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Adaptations of Soviet literature were also prominent in the 1930s. Films such as Chapaev (1934), directed by the Vasilev brothers and based on a 1923 Civil War novel by Dmitrii Furmanov, was the first Soviet 'blockbuster' and promoted by the Party itself as a model to be emulated in other films as showing the socialist realist development of the 'heroic' biography. Similarly, Mark Donskoy's trilogy of the life of Maxim Gorky (Childhood, My Apprenticeship, My Universities, 1938-1939), based on Gorky's own autobiography, was to serve as the official 'hagiography' of the 'father of socialist realism' and the 'forefather of Soviet literature' [Ibid. P 149-150].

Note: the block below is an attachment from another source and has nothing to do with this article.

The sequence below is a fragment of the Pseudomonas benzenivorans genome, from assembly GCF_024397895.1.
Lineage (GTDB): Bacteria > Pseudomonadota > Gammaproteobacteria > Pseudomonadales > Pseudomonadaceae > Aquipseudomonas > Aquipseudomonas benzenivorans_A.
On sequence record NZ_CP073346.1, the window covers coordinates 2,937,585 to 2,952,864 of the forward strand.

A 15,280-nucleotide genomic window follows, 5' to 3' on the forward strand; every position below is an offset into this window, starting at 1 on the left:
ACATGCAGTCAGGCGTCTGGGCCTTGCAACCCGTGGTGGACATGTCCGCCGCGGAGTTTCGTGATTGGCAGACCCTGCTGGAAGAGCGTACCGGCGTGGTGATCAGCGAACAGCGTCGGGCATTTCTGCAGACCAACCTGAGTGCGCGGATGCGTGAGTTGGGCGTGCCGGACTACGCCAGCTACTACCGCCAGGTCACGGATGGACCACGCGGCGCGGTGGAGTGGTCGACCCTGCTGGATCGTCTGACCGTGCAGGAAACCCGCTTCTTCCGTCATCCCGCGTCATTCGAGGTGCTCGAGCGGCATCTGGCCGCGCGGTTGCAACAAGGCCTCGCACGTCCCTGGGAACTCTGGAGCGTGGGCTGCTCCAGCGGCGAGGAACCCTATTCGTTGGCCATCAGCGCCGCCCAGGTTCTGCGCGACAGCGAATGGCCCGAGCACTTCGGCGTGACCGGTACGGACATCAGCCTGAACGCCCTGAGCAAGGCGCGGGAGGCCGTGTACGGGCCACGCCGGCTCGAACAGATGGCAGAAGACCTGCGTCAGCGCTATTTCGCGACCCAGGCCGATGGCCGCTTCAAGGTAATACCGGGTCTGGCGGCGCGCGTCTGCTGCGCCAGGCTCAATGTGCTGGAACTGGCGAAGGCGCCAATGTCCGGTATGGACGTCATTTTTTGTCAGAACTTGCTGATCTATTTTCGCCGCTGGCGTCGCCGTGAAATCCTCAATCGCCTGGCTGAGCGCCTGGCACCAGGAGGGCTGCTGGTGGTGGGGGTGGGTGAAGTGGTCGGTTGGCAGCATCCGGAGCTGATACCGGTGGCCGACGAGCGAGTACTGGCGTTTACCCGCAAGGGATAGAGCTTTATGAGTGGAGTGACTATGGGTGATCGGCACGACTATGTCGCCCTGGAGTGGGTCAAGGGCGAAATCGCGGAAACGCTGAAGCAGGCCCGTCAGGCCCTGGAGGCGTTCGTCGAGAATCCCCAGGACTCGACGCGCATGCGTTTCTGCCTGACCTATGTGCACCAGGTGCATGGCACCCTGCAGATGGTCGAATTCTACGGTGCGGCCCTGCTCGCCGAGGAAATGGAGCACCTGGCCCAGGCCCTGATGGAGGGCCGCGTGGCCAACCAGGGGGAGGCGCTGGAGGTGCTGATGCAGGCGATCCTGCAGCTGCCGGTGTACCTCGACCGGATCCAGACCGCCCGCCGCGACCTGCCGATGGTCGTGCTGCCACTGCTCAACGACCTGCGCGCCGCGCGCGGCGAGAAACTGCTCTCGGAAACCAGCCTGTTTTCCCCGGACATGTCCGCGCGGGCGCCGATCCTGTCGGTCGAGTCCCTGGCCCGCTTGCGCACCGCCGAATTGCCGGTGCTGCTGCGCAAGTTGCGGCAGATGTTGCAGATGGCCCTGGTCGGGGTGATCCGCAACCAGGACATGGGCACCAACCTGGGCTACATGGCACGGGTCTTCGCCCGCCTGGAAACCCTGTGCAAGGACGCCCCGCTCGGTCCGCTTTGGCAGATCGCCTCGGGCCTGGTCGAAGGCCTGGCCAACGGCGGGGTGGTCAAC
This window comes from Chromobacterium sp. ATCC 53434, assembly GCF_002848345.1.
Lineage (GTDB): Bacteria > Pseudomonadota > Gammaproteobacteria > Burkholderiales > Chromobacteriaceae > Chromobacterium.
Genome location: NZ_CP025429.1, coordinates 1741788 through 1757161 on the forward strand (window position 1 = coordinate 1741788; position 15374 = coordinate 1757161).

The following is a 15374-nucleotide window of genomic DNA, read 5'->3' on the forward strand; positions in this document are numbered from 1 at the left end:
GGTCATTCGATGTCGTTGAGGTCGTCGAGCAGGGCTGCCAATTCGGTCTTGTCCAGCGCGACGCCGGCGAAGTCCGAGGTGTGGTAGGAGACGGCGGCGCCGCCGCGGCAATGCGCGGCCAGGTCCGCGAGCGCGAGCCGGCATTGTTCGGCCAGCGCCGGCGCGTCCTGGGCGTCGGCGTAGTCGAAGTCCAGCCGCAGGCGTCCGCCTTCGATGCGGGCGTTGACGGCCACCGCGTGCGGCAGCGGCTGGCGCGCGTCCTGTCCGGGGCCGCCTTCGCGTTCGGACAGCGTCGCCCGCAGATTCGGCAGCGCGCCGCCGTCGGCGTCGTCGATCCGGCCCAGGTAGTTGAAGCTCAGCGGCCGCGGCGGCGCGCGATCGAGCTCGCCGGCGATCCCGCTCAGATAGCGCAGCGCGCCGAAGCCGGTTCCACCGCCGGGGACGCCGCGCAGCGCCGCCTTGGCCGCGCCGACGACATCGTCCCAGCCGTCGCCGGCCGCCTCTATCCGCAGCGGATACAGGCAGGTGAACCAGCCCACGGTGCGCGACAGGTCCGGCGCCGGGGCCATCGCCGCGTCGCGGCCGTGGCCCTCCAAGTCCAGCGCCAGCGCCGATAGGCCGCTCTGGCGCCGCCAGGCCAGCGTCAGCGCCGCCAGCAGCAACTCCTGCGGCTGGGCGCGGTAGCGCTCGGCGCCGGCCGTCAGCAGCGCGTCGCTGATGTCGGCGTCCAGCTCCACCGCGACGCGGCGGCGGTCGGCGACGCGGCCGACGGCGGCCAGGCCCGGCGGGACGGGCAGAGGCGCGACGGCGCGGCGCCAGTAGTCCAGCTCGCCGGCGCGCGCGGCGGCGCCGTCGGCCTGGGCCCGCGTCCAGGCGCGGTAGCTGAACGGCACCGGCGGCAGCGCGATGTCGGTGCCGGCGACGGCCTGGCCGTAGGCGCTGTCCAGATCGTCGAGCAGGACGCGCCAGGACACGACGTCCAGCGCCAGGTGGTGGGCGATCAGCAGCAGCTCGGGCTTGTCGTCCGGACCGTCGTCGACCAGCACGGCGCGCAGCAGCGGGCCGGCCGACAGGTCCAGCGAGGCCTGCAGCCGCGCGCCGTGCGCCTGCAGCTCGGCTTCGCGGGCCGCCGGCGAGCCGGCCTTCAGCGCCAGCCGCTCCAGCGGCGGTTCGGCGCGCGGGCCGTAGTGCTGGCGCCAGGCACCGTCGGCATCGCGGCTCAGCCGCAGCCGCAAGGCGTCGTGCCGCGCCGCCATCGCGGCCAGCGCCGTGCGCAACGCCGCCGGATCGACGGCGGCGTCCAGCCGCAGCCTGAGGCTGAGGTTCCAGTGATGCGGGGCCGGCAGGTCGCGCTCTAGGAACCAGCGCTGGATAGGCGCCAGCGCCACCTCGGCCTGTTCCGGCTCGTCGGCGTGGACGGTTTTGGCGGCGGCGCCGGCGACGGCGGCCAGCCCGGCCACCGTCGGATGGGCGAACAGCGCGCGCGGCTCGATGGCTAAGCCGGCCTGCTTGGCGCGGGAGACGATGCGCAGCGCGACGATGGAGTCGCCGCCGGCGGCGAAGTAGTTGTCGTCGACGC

The post-Stalin period is also characterized by the recruitment of the classical literary text into cultural politics, only this time de-Stalinization and the return of 'humanist' values. Chekhov's short stories remained popular, with adaptations of Anna around the Neck (1954), directed by Annenskii, The Grasshopper (1955) directed by Samson Samsonov, and most notably The Lady with the Lapdog (1960), directed by Iosif Kheifits and winner of a special prize at the 1960 Cannes Film Festival. These years also saw ambitious adaptations of some of the 'heavyweight' Russian classics, such as Ivan Pyrev's version of Dostoevsky's The Idiot (1958), Turgenev's Fathers and Sons, directed by Adolf Bergunker and Natalia Rashevskaia in 1958, and Mikhail Schweitzer's adaptation of Lev Tolstoy's Resurrection (two parts, 1960, 1962) [2, 10]. Schweitzer sees the Tolstoy text about social injustice and the corruption of the Tsarist judicial system as a means for exploring the recent Soviet past of mass arrests and arbitrary imprisonment, to the extent of adding text to Tolstoy's original on the expediency of political repression to make the analogy clear to a contemporary audience. In the glasnost' years Shveitser's adaptation of another Tolstoy's work, The Kreutzer Sona-